Now, I have the advantage of having removed my cassette a couple of times to replace it.  I used the ubiquitous Park Tool Cassette Lockring Tool and Chain Whip and a crescent wrench.  This gave me an overall expectation of what had to happen here.  If you haven't removed a cassette using conventional means, it would probably behoove you to ask for a demo at your local bike shop before playing with the Stein tool.  But once you look at the Stein tool, you will note that the larger plate has splines machined on it much like a conventional lockring removal tool.  With your skewer removed, you engage the splined plate with the lockring on your cassette.  Then with a 3mm allen key, you attach the smaller arm to the plate.  With the wheel in your bike's dropout, you reinstall the skewer, clamping down the slotted end of the arm.  As you rotate your crankarms in the easiest gearing, the tool rotates until it contacts the frame whereupon further crankarm rotation causes the lockring to be loosened by the now immobile tool.  By changing the orientation of the tool slightly, you can tighten the lockring back on by rotating your rear wheel backwards by hand.


This may sound quite complicated.  I assure you it isn't.  It's just hard to put into words.  If you have experience with a usual cassette removal procedure, you will be able to follow the directions that come along with the tool.  You will need to be carrying your own 3mm allen key and if you are the type to carry an emergency cassette remover then it would stand to reason you're also packing a multitool.  The tool worked fabulously once I read through the instructions.  I had to remove a bolt holding one of the fender arms on that would have blocked the tool's rotation.  In order to get the lockring to "break free" I sat on the bike and pushed down on a pedal with my foot.  I doubt that handstrength on the crankarm alone would be enough force.  And likewise, reinstallation of the lockring was a snap too (albeit with one caveat that I will describe below).  I can absolutely recommend carrying the Stein tool along on bicycle rides that take you far away from the bicycle shop or your home workbench.  Just remember to bring extra spokes as well, otherwise this is all for naught.

DISCLAIMER for Surly Long Haul Trucker owners:  I have an LHT and by my observation, a heck of a lot of other cycletourists do too.  When I went to reinstall/tighten the cassette lockring, the directions are at odds with the LHT dropouts.  When reinstalling, you set up the tool with the arm pointing 180 degrees in the other direction and thus the arm contacts the frame by the chainstay, instead of the seatstay as in the loosening operation.  If you look at the above photo where the tool is installed for the loosening operation, you'll see a flange of sorts where the chainstay meets the dropout.  If you follow the tools directions, when you are tightening the lockring back on, the arm of the tool will ride up onto this flange and get bent.  I know because I did it.  I was able to hammer the arm back flat and I'm sure it will work fine in the future.  What I would do next time is allow the tool to contact the back of the derailleur hanger instead of the chainstay.  The directions clearly say that you should not do that as you may damage your derailleur.  With that in mind, I would probably unbolt my derailleur first since it isn't necessary for the tightening function to avoid damaging it.  Again, if you own an LHT and are using a Stein tool, this will make immediate sense when you're sitting there looking at it.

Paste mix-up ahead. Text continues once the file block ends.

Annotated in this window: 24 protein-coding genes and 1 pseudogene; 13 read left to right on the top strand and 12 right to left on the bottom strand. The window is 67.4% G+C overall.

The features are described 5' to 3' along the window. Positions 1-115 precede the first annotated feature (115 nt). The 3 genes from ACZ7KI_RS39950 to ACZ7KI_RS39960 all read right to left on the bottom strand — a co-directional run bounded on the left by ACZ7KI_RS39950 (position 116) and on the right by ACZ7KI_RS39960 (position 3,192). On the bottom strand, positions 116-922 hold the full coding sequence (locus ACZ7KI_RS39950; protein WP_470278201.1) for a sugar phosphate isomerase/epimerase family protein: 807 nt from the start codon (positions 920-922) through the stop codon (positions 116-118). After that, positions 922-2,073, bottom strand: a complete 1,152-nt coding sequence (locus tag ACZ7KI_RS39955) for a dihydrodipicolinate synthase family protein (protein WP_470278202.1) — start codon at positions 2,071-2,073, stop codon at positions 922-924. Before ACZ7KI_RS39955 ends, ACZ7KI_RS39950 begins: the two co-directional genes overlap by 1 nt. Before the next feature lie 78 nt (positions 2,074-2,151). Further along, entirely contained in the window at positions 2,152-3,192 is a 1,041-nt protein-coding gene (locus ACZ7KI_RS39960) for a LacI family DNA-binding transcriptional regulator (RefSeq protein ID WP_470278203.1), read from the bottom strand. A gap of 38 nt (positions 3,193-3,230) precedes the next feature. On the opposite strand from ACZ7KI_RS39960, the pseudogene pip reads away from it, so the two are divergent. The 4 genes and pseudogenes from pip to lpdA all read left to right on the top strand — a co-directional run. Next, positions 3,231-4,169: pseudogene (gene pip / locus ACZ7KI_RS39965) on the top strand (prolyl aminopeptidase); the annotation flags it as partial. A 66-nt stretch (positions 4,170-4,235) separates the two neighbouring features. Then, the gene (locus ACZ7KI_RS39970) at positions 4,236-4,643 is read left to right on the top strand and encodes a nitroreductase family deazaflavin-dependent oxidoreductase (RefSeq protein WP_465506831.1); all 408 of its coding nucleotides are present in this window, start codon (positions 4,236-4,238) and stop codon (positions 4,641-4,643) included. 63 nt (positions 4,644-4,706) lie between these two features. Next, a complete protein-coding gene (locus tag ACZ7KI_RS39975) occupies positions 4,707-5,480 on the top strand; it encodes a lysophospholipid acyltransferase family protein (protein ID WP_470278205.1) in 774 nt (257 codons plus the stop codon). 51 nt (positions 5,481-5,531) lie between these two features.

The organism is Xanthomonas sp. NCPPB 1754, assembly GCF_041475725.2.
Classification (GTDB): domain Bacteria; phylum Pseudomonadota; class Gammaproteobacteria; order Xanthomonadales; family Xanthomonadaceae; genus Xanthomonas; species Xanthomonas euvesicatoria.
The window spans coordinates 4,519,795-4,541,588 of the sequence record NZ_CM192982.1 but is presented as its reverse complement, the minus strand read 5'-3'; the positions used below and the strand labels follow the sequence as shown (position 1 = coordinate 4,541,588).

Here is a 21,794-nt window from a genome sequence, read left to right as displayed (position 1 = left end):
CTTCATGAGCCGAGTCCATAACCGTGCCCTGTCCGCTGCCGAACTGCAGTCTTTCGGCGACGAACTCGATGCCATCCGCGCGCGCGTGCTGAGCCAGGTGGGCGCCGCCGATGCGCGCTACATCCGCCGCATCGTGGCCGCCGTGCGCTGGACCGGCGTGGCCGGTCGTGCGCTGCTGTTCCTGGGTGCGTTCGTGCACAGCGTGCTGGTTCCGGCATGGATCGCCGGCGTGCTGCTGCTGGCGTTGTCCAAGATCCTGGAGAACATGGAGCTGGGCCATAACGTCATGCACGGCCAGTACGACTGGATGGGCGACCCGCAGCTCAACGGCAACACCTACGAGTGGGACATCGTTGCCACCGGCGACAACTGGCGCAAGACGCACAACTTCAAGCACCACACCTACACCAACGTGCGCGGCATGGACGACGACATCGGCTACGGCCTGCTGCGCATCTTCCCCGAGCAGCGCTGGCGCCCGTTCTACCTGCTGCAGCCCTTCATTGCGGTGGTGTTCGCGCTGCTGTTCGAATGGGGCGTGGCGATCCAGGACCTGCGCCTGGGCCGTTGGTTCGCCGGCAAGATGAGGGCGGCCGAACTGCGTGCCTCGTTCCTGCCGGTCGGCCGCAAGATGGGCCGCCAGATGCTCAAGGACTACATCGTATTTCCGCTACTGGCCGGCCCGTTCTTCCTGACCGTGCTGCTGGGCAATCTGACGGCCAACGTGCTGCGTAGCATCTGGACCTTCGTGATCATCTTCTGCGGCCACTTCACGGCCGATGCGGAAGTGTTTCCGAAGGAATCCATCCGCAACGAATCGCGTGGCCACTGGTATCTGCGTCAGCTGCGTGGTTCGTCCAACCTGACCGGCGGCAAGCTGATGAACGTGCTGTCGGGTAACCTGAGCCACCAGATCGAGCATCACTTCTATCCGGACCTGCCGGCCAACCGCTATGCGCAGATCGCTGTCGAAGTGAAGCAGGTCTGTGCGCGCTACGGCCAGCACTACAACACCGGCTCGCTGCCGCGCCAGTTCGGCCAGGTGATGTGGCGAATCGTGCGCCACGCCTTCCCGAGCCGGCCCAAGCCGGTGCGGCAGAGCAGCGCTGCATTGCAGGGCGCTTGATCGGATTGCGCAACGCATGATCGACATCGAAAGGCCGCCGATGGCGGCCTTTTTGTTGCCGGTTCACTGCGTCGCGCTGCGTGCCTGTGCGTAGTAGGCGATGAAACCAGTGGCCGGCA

Wednesday, October 17, 2012

The Bicycle Luggage Debate

The one thing that I have noticed folks get really wrapped up in when bike touring is how to carry their stuff. Specifically, people love to argue the merits and drawbacks between panniers and trailers.  Everyone is convinced that whichever they've picked is correct and the other is inferior.  Well the other thing that I have noticed is that typically these same people have only ridden with one system thus making their claims biased and unfounded.  To satisfy my own curiosity and to inform you, fair reader, I decided to ride with both setups.